Tuesday, June 28, 2011

De Lorenzo Tomato Pie

530 Hudson Street
Trenton, NJ 08611
(609) 695-9534

My first out-of-the-city mission in the Chevy Camaro courtesy of "Driving the Northeast" was for a slice of world famous, Trenton-style tomato pie. I have never been into Trenton-proper, I've only ever driven through - as there is really no reason for me to be there - unless, of course it's for the pizza.

There is a decades-old rivalry between two "tomato pie" places in Trenton: De Lorenzo and Delorenzo. Yea, it's ridiculous. Luckily when I was driving around the terrifying hole that is Trenton, I felt well protected, for one - I think most of the shady characters thought I might be driving an actual Transformer, and two - because I could handily beat about every other vehicle I had seen all day.

The Camaro was a bit clunky at first, as I was used to my city car, but it started to grow on me immediately. The sound alone when you start it up, a low growl that is powerful without being too overbearing, makes you immediately smile every time you get into the cockpit. Yes, by the way, it's not so much a driver seat as a cockpit. Anyway, after I had inadvertently driven past Delorenzo's and realized they were closed for the week, I whipped the SS around and headed to De Lorenzo's. Luckily there was a spot directly across the street, as I had already grown quite protective of this car and Trenton is not the kind of place to leave a fine piece of machinery such as this unguarded.

The interior of this place is old school Italian. Celebrity pictures, Yankees paraphernalia (gag) and a single oven. Questionable taste in athletics aside, the interior is inviting, and the staff is all very friendly. It's as though you walked into your neighborhood pizza place that your parents were introduced to by your grandparents.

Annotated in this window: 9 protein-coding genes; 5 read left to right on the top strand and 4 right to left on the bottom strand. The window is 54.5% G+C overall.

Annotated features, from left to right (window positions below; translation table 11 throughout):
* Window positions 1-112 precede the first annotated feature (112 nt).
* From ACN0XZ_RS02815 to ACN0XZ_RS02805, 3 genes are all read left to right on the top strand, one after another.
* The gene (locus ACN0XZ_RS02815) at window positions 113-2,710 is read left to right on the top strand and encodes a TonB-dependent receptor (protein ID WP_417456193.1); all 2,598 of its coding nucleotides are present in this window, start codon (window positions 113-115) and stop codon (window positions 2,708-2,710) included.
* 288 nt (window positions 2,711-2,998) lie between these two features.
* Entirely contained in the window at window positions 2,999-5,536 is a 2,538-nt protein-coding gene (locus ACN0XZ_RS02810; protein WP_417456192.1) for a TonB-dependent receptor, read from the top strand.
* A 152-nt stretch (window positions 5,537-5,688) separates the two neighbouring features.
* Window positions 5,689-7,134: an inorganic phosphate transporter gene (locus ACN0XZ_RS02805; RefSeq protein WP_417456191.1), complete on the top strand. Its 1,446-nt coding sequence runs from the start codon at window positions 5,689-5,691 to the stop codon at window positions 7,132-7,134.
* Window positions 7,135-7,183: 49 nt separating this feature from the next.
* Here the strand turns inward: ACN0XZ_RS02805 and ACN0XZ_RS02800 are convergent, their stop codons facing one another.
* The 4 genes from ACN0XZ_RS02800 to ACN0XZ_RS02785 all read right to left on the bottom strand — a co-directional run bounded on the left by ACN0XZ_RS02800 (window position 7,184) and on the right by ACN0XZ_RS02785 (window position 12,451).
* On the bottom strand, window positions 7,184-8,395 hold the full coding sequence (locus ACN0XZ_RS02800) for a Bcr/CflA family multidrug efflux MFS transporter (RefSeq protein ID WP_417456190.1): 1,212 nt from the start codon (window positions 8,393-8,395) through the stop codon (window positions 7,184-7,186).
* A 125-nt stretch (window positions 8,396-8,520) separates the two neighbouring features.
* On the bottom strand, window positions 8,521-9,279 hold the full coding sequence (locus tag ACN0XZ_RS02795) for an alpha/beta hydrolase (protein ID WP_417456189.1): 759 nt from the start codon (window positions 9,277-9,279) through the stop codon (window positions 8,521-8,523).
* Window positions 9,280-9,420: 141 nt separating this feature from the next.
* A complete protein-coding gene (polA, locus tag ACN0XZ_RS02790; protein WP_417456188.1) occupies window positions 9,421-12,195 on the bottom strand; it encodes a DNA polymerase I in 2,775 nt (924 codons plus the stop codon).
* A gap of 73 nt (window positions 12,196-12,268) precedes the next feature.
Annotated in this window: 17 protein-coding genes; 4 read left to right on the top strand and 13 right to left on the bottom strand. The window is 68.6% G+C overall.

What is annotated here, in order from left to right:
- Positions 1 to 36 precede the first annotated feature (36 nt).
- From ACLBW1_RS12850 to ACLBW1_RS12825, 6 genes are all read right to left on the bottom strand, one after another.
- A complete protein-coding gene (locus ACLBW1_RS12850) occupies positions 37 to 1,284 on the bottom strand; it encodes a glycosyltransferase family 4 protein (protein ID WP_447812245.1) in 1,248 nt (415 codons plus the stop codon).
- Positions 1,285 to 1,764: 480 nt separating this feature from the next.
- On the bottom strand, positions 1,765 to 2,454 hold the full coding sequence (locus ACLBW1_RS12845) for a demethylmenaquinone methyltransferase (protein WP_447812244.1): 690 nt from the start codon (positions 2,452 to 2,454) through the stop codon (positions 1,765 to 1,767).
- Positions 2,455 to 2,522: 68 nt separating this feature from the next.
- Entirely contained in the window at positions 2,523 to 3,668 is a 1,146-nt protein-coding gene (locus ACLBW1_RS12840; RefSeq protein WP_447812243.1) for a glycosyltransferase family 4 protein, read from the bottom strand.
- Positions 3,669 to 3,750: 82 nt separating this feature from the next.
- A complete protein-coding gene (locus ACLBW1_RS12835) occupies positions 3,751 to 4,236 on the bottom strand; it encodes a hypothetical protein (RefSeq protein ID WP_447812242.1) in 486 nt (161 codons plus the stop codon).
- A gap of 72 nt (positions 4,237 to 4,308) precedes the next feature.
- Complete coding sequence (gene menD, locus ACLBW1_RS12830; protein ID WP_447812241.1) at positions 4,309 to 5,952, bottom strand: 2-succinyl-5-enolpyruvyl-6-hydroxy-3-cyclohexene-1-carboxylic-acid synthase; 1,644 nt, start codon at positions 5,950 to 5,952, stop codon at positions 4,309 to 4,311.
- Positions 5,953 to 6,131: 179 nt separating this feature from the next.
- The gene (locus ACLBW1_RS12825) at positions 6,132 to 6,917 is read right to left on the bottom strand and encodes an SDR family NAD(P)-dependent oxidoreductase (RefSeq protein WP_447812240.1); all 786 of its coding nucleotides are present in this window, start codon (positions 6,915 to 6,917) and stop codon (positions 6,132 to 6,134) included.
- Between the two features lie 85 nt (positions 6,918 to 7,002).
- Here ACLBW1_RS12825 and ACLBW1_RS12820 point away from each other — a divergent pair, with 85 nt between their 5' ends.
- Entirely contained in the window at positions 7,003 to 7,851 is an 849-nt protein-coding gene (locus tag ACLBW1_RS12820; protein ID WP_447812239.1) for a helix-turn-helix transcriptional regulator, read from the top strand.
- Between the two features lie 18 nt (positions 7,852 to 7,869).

There are no menus, and only pizza with limited toppings to choose from. I hedged my bets and got a small plain and a small sausage and pepperoni for two people. Some Kolsch beer helped satiate our thirst while we waited.

The tomato pie came out first, sparse sauce and cheese on a perfectly baked crust. Things were looking good. The sauce is simply crushed tomatoes with some salt a bit of spice. Simple, perfect. The cheese was just enough, and let the real star of this dish sing.

Why is it that out of all the pizza places in Philly, there are a only small handful that get it right? The crust at De Lorenzo's was amazing. Thin, crispy with plenty of air bubbles and a well done crunch to it.

They cut the pizza with a knife, which lends to an unorthodox division of slices.

The pepperoni and sausage came out soon after. I was initially worried that it would be too much, but it turned out to be just enough. This sausage was sooo good. And the high heat of the oven crisped up the pepperoni to the point of almost burning. It was just what the doctor ordered. Not too greasy and an incredibly crispy crust. Thin crust perfection.


This crust is still crisp after more than ten minutes outside of the oven.

Look at the perfect air pockets.

The pizza master at work.